date                        : 13/14.08.94
time of the meteor          : 22:02:07.76 -  22:02:08.04 UT
duration                    : 0.28 s
starting point              : Alpha = 301.5 deg, Delta =  53.4 deg
end point                   : Alpha = 295.1 deg, Delta =  47.3 deg
number of reference stars   : 34
mean position error         : 9.9'
mean velocity               : 26 degrees/s
maximal brightness          :  1.2 mag
single positions            :
22:31:07.76 UT              : Alpha = 301.5 deg,   Delta =  53.4 deg,  2.8 mag
22:31:07.80 UT              : Alpha = 300.7 deg,   Delta =  52.5 deg,  1.9 mag
22:31:07.84 UT              : Alpha = 299.7 deg,   Delta =  51.7 deg,  1.6 mag
22:31:07.88 UT              : Alpha = 298.8 deg,   Delta =  50.9 deg,  1.2 mag
22:31:07.92 UT              : Alpha = 297.7 deg,   Delta =  49.8 deg,  1.2 mag
22:31:07.96 UT              : Alpha = 296.8 deg,   Delta =  49.1 deg,  1.3 mag
22:31:08.00 UT              : Alpha = 296.1 deg,   Delta =  48.3 deg,  1.6 mag
22:31:08.04 UT              : Alpha = 295.1 deg,   Delta =  47.3 deg,  2.3 mag

This year we did not obtain any double observations of video meteors together with our Dutch friends from the NVWS, mainly because of the bad weather conditions and some problems with the second video system. On the other hand we have planned already the next parallel video observation session and hope, that we can present first results in the next year.

Meteor Spectra

It is quite a hard work to obtain spectra of meteor trails with photo cameras, because you need very bright meteors and a fast camera operator (see [9] for an example). With the help of video equipment in this completely different area of research you should be able to record spectra of much fainter meteors automatically, which will increase the efficiency of the recording system by at least a factor of ten.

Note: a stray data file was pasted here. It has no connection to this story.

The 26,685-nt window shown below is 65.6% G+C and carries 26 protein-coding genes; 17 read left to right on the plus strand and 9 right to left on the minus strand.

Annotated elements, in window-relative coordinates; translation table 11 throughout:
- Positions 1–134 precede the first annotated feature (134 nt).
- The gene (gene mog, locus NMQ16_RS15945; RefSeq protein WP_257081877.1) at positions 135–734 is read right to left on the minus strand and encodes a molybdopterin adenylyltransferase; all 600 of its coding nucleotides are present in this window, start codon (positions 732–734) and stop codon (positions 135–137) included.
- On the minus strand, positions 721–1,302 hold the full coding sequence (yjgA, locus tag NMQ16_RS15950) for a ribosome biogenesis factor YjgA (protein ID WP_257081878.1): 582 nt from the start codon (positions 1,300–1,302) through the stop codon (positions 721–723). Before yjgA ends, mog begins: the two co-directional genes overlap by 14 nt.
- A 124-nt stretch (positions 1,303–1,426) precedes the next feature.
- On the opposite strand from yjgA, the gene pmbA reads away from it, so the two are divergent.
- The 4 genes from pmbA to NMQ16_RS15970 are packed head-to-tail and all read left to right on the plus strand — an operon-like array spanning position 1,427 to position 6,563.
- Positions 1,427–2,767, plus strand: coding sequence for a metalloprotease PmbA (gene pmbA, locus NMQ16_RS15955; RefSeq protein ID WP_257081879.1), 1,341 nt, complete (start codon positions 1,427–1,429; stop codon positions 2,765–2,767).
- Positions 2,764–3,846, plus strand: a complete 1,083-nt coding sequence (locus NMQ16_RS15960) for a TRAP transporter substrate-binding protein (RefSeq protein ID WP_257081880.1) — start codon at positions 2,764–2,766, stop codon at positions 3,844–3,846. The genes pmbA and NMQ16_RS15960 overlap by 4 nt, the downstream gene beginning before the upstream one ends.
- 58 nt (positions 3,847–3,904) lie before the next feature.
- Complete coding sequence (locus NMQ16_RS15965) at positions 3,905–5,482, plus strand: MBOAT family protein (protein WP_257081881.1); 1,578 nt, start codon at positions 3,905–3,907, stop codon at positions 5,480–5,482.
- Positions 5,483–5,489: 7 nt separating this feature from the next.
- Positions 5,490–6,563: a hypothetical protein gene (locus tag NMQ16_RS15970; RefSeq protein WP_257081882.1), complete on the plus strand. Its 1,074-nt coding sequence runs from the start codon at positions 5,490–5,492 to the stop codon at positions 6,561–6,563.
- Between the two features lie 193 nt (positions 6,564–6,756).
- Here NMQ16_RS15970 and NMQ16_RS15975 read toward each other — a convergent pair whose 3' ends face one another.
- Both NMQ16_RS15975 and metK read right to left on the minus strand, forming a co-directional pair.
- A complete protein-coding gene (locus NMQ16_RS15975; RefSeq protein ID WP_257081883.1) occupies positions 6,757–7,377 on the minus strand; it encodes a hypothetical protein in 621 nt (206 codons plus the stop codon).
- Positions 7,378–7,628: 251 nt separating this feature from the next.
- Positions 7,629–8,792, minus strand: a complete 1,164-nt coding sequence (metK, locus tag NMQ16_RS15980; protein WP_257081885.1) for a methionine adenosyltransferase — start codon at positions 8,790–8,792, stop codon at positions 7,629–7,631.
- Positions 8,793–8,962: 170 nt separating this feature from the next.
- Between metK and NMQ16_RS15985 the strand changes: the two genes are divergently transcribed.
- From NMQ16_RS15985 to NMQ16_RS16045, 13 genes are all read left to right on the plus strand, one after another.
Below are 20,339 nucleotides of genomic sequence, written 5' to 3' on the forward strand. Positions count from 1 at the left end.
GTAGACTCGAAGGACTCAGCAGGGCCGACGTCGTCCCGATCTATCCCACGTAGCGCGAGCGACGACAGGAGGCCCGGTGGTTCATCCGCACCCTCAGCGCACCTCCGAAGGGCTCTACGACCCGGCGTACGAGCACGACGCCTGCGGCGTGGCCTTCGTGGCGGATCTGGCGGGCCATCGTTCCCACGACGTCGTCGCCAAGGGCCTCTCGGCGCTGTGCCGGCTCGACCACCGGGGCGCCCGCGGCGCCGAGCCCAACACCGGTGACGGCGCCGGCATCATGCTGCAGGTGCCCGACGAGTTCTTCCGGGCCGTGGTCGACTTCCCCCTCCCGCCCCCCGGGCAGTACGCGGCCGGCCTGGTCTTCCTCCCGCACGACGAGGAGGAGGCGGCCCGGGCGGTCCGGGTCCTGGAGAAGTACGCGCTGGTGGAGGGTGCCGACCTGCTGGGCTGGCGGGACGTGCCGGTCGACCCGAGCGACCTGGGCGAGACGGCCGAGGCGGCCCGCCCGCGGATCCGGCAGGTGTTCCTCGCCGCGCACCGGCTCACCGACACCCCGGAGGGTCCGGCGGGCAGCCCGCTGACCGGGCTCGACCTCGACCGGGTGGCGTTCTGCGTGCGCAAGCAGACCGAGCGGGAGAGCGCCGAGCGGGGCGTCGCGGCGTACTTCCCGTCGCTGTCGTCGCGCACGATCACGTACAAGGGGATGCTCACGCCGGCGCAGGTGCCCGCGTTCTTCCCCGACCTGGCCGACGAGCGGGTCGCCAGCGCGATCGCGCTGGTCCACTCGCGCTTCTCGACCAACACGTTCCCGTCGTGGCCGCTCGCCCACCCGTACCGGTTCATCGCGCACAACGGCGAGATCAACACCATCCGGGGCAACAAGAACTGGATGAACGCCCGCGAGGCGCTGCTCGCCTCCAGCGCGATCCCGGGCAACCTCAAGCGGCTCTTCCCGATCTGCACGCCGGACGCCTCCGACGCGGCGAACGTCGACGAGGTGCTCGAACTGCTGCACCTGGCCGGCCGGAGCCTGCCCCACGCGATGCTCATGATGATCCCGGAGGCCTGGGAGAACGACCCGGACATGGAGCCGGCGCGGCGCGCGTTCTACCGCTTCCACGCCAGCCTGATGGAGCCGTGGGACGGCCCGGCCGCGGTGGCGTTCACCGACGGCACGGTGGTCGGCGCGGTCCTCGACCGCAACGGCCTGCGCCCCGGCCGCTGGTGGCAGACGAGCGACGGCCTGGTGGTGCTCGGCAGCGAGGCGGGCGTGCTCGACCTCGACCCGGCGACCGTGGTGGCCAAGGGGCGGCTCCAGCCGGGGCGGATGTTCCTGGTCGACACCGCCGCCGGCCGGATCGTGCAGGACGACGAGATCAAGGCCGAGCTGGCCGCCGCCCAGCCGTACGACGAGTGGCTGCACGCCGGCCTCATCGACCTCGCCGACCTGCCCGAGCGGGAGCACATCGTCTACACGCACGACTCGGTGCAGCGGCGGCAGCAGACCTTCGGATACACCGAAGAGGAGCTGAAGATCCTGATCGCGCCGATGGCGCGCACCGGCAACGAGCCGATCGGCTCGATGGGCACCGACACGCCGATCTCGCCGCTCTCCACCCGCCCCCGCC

In the last months the author developed a software package, that allows the efficient and accurate analysis of video meteors. We used it to analyse our recordings of the Perseids in 1994. On the basis of the digitised and analysed 173 meteors we started to do further investigation like radiant calculations and brightness estimation checks, but the variety of analysis is large and we are by far not able to do all the possible investigation alone. All data are stored in PosDat format and available from the IMO database, so everybody can use it for his own purposes.
The software has still prototype function. Many routines are hardware dependent and not easy to adapt to other computer systems. After further improvements and reliability checks it will be rewritten in a more independent type to make it available for other users of video systems.
The program for the automatic meteor search will be implemented in the future as well.


I want to thank the Archenhold-Observatory Berlin for the provision of the image intensifier, which made all the video work possible. Thanks to Arno Gnädig, who implemented the plate constant computation, and Rainer Arlt, who generated the radiant plot. Finally special thanks to the members of our MOVIE team for their help and ideas: Kathrin Düber, Mirko Nitschke and David Przewozny.


[1] Molau, S. (1993), "MOVIE - Meteor Observation with VIdeo Equipment",
Proceedings of the International Meteor Conference 1993, p.71

[2] Hawkes, R.L. et al. (1992), "Analysis Procedures for Two Station Television Meteors",
Proceedings of the International Meteor Conference 1992, p.28

[3] De Lignie, M. and Jobse, K. (1989), "Accurate Radiant Determination from TV Meteors",
Proceedings of the International Meteor Conference 1989, p.41

[4] Ueda, M. et al. (1993), "TV Observations of the 1991 Geminid Meteor Shower",
WGN - Journal of the International Meteor Organization 21-4, p.215

[5] Suzuki, S. et al. (1994), "Multi-Station TV Observations of the 1993 Perseids",
WGN - Journal of the International Meteor Organization 22-4, p.137

[6] Molau, S. (1992), "Murphy's Effekt bei der Meteorbeobachtung?",
Mitteilungen des Arbeitskreises Meteore 140, p.5

[7] Nitschke, M. (1991), "Computer-Based Meteor Observation",
Proceedings of the International Meteor Conference 1991, p.54

[8] Piers, P.A. et al. (1993), "An Unusual Meteor Cluster Observed by Image-Intensified Video",
WGN - Journal of the International Meteor Organization 21-4, p.168

[9] Zimnikoval, P. et al. (1993), "A New Camera for Registration of Persistent Trains",
Proceedings of the International Meteor Conference 1993, p.85-87

Sirko Molau; last change: July 18, 1996